The New York Times rightly recognizes that not everyone wants to look like a zero, whipping out a BlackBerry every 27 seconds to check their e-mail. That said, who wouldn’t want to periodically read some e-mail, so long as it doesn’t become obtrusive? Mr. Pogue looks at a few services and apps that lets ordinary cellphones, in one way or another, check e-mail. Woo~!
Gmail for Mobile is a small Java app (hence, no Verizon users need apply) that faithfully reproduces the popular Web-based e-mail client on the small screen. The only problem here is that you need to manually check your e-mail—no wild beeps or vibrations when an e-mail arrives in your inbox. That might not be so bad, though, since all that network activity required to automatically check e-mail really eats up the battery.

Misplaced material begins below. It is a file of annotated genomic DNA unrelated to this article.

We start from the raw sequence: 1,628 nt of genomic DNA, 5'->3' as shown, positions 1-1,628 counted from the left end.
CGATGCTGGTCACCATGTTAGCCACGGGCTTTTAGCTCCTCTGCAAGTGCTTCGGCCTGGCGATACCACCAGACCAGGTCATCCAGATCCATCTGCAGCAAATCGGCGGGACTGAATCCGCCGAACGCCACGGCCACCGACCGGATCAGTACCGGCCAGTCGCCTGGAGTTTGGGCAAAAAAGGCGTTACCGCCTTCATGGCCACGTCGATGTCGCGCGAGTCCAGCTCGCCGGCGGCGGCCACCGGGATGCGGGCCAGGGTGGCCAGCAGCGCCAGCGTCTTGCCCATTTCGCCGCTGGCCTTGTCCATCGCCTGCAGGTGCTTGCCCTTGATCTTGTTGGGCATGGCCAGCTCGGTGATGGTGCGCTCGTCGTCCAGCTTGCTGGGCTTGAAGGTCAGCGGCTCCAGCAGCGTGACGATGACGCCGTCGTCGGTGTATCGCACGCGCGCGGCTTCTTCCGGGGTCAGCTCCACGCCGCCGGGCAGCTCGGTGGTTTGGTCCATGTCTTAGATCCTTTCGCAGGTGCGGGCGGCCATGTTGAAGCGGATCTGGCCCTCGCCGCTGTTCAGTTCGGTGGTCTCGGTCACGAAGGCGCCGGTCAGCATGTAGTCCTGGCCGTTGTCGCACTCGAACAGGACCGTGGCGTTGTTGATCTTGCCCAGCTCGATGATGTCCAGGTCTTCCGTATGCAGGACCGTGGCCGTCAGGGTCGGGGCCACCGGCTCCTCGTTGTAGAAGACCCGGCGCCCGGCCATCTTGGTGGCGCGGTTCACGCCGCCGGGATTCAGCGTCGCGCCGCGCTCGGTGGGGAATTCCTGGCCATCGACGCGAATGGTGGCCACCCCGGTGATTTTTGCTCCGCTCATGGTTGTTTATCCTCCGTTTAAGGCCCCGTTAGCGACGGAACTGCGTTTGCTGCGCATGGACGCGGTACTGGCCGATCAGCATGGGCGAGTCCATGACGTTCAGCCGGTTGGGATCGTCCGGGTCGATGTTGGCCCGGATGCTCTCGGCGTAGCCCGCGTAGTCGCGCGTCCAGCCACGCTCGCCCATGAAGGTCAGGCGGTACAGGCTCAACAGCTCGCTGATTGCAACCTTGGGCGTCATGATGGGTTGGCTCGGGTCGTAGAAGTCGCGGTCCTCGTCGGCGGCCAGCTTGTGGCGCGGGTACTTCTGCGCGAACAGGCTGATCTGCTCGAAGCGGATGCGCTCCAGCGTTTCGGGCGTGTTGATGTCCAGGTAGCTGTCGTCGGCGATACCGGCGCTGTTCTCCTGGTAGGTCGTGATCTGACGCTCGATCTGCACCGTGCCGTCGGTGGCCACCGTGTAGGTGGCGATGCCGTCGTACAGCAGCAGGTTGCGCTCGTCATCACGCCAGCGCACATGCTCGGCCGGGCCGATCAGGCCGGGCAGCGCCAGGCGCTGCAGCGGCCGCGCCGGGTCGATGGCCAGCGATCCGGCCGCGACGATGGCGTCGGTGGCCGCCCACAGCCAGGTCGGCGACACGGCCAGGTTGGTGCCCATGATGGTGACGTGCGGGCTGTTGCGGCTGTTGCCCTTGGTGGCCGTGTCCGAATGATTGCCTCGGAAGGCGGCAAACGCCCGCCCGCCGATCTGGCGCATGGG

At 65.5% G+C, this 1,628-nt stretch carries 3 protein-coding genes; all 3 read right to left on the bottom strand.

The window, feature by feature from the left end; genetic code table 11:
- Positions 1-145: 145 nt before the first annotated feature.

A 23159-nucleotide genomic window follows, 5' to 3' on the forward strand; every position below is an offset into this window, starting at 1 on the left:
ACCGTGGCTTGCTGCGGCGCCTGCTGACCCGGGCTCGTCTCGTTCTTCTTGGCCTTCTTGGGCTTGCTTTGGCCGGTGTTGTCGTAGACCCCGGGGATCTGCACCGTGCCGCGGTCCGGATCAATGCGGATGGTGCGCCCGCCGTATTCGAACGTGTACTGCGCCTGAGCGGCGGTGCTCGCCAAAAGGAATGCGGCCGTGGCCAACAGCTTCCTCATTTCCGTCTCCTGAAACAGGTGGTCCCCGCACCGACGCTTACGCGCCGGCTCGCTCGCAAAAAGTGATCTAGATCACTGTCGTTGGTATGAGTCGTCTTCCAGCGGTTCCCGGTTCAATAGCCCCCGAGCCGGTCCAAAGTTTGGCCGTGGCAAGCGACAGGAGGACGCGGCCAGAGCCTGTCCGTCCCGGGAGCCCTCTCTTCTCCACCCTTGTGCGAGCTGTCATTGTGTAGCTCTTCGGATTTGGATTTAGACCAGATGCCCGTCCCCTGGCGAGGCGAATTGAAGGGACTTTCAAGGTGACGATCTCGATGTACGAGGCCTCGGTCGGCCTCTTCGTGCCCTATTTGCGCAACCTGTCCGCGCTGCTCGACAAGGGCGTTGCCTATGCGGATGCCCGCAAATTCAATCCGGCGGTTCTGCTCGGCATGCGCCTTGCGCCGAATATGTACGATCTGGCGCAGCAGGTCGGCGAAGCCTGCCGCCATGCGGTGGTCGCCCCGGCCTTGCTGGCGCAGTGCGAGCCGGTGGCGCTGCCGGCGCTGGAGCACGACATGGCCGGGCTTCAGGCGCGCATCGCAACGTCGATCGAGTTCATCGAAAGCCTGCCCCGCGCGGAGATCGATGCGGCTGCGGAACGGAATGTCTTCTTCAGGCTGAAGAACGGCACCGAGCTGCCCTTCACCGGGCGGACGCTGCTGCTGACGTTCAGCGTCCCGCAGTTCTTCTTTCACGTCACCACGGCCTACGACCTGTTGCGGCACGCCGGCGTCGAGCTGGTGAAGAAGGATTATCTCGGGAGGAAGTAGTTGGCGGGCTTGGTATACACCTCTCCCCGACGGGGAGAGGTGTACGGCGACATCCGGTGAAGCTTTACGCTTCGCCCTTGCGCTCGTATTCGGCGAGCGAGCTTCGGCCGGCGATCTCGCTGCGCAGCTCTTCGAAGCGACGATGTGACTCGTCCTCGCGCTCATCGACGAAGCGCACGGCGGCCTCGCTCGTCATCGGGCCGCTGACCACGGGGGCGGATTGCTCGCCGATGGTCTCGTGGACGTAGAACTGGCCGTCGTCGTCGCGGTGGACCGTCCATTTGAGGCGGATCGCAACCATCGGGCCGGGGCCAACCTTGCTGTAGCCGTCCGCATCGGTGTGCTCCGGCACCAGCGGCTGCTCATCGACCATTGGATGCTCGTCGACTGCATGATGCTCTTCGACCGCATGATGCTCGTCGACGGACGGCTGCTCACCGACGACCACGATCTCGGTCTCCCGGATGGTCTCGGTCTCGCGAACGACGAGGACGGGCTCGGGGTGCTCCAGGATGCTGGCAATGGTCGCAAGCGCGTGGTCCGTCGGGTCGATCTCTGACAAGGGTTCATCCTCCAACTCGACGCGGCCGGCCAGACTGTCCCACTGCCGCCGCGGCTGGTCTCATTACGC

Google’s rival Yahoo has a mobile app of its own called Yahoo Go 2.0. Really terrible name aside, this one can be configured to check your Yahoo e-mail automatically. You can also check in on various Yahoo-owned services, too, like Flickr and maps. Since it tries to be a jack of all trades, it runs a little slower than Gmail for Mobile and works on even fewer cellphones.
Lastly, there’s Teleflip, a service that converts any and all e-mails into a text message that any cellphone should be able to receive. You have to make a whitelist of e-mail address that you want Teleflip to textify to your cellphone. You should also recognize that text messages can only contain a limited number of characters, so larger e-mails will need to be split up.
So that’s it. A couple of ways for the average cellphone user to check their e-mail while on-the-go. Of course, you could also just fire up your cellphone’s Web browser, but that’s a little less sexy. (Yes, as if checking your e-mail is something to get all hot and bothered by.)
How to Make Your Cellphone Act Like a BlackBerry [New York Times]